Cybersecurity Insights: Protect Your Child’s Identity

Cybersecurity Insights: Protect Your Child’s Identity

By Jared Hoffman Protect the young person you love. Many under the age of 16 don’t have much money, a line of credit or even a job. Cybercriminals don’t care. They have made this group of youth their No. 1 target for identity theft. In this video, cybersecurity specialist for the BAM ALLIANCE Jared Hoffman explains why children are targeted, offers some warning signs that a child’s identity has been compromised, and shares preventative steps to keep this from happening to a young person you love. To view original article click here. By clicking on any of the links above, you acknowledge that they are solely for your convenience, and do not necessarily imply any affiliations, sponsorships, endorsements or representations whatsoever by us regarding third-party Web sites. We are not responsible for the content, availability or privacy policies of these sites, and shall not be responsible or liable for any information, opinions, advice, products or services available on or through them. The opinions expressed by myself and other featured authors are their own and may not accurately reflect those of Lifeguard Wealth. This article is for general information only and is not intended to serve as specific financial, accounting or tax advice. © 2018, Lifeguard Wealth As always, if you have any questions please contact Lifeguard...
Who Will Raise Your Kids If You Can’t?

Who Will Raise Your Kids If You Can’t?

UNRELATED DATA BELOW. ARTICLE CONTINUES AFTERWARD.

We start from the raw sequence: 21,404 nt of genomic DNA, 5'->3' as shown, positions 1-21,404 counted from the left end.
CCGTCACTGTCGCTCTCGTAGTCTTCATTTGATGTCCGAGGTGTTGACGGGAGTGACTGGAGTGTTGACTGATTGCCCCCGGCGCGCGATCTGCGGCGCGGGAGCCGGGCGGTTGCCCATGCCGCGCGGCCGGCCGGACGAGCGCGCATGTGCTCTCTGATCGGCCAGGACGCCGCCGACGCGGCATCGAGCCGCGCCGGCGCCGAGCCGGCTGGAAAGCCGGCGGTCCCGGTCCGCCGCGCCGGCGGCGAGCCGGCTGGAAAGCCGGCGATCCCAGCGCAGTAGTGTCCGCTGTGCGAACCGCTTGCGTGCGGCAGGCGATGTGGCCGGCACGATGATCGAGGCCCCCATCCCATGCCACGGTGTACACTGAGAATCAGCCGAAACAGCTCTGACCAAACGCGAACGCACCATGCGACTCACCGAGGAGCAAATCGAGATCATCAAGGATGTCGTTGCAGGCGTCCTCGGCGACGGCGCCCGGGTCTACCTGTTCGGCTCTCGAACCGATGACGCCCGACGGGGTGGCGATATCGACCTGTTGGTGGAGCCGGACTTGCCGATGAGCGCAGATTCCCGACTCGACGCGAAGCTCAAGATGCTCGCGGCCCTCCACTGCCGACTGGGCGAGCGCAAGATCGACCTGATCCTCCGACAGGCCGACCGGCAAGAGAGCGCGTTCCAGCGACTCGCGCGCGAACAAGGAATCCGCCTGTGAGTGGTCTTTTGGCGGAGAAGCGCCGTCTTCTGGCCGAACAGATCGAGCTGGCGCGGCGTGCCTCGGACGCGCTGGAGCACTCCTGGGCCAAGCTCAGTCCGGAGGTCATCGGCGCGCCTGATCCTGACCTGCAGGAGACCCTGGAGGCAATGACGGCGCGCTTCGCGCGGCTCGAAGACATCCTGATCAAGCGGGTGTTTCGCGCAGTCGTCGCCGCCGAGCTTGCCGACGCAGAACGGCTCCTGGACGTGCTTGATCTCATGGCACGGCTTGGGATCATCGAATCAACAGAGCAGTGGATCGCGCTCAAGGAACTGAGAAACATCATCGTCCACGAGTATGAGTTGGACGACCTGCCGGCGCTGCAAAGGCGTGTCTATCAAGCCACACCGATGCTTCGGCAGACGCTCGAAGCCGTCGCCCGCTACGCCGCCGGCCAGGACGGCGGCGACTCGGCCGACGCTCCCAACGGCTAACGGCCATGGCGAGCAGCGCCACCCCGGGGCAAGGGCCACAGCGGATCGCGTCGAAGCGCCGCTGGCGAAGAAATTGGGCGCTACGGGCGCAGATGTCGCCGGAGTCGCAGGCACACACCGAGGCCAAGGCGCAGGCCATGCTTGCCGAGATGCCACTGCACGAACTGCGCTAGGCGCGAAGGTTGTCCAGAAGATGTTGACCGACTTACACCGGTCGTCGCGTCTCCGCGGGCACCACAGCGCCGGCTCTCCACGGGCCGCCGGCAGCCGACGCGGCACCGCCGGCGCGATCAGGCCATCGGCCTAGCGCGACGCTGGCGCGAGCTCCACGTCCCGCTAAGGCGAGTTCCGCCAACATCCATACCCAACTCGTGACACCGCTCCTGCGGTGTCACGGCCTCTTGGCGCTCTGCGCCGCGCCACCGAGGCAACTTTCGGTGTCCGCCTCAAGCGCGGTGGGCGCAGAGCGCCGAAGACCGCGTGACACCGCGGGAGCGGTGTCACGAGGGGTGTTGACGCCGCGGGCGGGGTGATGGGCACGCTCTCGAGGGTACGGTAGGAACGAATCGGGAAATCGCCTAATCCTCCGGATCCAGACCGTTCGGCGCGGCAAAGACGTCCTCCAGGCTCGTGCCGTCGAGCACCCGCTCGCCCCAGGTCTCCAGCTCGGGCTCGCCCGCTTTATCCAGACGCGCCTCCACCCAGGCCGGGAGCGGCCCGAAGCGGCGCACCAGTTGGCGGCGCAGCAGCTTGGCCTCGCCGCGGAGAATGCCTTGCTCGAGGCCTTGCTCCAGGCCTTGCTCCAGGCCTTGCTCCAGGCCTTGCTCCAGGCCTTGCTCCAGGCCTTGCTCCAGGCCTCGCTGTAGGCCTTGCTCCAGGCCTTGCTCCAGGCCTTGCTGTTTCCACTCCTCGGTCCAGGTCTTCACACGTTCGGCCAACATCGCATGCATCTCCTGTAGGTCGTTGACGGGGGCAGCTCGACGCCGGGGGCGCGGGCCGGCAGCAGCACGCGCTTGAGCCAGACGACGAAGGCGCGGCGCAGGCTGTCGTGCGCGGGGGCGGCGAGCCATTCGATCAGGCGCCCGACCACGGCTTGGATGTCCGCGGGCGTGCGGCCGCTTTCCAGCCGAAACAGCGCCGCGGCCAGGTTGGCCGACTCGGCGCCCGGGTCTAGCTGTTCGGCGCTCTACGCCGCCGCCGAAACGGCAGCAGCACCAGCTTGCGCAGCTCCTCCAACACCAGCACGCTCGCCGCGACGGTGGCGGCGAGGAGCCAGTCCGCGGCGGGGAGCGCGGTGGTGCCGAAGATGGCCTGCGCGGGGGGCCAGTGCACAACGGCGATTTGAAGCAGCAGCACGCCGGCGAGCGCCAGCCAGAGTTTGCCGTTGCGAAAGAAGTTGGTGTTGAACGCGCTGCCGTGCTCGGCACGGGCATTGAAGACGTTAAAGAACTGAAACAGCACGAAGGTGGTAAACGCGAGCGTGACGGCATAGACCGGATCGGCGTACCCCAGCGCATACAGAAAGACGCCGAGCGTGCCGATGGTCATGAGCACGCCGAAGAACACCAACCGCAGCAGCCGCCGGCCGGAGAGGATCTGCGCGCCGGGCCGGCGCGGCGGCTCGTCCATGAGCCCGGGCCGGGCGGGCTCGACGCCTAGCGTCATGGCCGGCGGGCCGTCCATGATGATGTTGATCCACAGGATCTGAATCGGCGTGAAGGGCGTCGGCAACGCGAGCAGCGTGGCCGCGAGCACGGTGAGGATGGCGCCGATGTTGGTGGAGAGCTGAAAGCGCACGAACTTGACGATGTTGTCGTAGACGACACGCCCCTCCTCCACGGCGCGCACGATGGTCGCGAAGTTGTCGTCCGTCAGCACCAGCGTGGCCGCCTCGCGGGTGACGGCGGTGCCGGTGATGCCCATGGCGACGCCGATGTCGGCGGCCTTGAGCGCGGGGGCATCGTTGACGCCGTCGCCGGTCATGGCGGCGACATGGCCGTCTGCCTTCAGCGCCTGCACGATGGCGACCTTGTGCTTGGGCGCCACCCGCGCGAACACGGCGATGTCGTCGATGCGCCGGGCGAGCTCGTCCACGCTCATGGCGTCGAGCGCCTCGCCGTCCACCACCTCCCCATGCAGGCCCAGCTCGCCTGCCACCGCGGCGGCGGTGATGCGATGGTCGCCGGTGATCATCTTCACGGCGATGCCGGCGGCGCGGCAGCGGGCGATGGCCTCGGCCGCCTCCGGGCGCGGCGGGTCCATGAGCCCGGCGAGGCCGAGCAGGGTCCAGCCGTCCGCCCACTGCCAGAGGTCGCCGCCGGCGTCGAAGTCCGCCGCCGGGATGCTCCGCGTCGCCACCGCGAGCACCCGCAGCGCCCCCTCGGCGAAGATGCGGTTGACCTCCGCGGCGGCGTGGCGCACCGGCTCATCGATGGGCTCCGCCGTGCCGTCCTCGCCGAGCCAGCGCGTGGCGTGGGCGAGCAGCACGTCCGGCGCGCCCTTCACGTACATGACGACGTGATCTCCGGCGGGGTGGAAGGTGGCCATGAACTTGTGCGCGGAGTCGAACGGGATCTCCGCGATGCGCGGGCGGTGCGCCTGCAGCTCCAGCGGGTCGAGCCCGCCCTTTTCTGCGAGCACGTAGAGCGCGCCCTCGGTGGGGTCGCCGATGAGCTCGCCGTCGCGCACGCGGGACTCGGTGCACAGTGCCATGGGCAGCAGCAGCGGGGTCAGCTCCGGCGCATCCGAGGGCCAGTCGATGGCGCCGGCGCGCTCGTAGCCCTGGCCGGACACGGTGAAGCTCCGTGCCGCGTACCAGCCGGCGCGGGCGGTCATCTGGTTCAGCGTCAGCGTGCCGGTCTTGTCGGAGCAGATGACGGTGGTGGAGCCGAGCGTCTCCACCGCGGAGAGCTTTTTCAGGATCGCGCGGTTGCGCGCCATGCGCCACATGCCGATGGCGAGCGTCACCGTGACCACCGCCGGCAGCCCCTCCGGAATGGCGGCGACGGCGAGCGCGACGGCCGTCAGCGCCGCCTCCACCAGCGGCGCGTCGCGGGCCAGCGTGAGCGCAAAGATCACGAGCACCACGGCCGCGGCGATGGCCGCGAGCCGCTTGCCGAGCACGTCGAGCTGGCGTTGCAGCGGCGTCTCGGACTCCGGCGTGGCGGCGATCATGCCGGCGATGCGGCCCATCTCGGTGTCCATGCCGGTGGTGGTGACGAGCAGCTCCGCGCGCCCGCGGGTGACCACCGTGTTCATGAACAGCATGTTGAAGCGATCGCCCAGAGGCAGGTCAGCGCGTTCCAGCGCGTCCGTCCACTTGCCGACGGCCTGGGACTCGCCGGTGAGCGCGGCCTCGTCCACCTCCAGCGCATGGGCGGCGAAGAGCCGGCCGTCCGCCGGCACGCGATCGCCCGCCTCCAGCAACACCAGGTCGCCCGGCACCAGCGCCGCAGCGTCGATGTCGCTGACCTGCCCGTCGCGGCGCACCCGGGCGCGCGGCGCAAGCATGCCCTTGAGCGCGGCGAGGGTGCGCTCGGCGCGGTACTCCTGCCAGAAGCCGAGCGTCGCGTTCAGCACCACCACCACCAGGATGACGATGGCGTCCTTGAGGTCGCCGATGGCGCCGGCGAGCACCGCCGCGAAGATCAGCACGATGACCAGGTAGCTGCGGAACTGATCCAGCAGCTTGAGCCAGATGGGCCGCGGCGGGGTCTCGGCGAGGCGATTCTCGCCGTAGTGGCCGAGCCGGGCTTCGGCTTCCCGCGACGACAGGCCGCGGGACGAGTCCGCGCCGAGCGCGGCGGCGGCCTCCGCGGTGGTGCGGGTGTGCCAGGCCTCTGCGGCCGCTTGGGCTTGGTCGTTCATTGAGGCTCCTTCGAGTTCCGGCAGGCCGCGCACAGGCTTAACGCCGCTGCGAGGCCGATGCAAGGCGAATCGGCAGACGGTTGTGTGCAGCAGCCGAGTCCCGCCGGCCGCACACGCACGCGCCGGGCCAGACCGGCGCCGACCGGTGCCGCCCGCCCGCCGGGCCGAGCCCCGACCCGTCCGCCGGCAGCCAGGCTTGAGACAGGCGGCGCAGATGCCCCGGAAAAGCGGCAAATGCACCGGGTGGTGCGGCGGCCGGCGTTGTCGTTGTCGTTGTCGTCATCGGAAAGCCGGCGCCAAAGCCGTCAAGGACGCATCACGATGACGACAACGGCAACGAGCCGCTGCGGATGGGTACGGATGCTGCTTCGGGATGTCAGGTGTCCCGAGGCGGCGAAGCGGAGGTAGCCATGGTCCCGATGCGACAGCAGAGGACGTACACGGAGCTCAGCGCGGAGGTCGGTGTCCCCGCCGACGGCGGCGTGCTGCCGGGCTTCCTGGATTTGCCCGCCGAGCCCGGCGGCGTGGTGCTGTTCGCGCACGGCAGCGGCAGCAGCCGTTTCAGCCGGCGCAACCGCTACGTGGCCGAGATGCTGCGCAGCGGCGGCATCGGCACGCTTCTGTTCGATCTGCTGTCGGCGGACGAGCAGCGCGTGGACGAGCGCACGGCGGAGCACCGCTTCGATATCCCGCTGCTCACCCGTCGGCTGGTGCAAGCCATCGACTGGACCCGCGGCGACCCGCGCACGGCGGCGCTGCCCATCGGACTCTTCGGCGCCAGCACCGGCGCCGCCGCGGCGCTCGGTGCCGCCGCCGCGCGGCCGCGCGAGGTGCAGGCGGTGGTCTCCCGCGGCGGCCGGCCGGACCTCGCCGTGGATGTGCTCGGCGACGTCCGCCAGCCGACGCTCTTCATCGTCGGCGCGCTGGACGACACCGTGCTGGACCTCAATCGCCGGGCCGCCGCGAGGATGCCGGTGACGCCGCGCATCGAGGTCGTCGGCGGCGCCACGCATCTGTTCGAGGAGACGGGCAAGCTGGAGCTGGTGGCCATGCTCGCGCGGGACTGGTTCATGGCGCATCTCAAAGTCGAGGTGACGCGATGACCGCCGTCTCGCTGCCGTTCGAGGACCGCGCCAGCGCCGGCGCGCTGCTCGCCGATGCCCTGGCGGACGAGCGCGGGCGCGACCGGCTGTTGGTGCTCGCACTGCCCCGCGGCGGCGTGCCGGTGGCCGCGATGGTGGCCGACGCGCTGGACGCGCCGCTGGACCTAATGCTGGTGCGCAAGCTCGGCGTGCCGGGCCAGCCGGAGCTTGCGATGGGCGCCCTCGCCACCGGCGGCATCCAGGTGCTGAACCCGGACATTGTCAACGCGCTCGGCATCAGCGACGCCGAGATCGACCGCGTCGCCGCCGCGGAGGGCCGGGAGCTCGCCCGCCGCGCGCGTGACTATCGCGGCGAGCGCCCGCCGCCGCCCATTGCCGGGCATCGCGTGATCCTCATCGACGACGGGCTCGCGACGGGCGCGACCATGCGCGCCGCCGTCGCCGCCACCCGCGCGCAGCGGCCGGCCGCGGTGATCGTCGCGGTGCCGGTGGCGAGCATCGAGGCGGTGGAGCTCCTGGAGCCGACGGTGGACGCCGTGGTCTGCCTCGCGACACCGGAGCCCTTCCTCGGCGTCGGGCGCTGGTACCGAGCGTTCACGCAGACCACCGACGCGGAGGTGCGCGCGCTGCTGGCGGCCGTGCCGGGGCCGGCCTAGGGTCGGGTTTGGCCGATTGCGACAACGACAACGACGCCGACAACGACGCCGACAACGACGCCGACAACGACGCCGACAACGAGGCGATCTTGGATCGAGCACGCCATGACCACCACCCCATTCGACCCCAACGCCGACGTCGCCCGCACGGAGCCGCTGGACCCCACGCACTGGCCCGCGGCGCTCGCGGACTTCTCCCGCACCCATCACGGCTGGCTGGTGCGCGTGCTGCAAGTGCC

Michael J. Evans, Founder, The Cogent Advisor, 6/3/2015 Who will raise my kids if I can’t? This is a huge and unthinkable question. So it’s no wonder that I frequently hear a multitude of excuses from family, friends and clients – all the parents of young children – who have not yet set up their essential estate plans. Often, the hurdle isn’t finding the right lawyer, or spending the money to get it done. It’s making that gut-wrenching decision about who to designate as the guardians of your minor children in your stead. As unpleasant as the task may be, the consequences of postponing it are worse. In the absence of carefully prepared estate-planning documents with proper designation directions, you’re effectively leaving it up to a judge to decide what is in the best interest of your children, without your input. If you’re facing this sort of wall in your family’s estate-planning process, the following steps may help you make the necessary leap from best intentions to appropriate action. Get Ready: Creating Planning Momentum First, list the people that come immediately to mind as the most likely candidates. Go with your gut, because your first instincts may well be the right ones. Next, narrow down your choices by considering the key questions listed below. For now, don’t try to come up with THE right choice (unless it’s no-brainer obvious). Simply take note of the advantages and disadvantages for each possibility. If you are a couple, think about these questions individually before coming together to share your answers. Are they young enough? Your parents may already have a track record...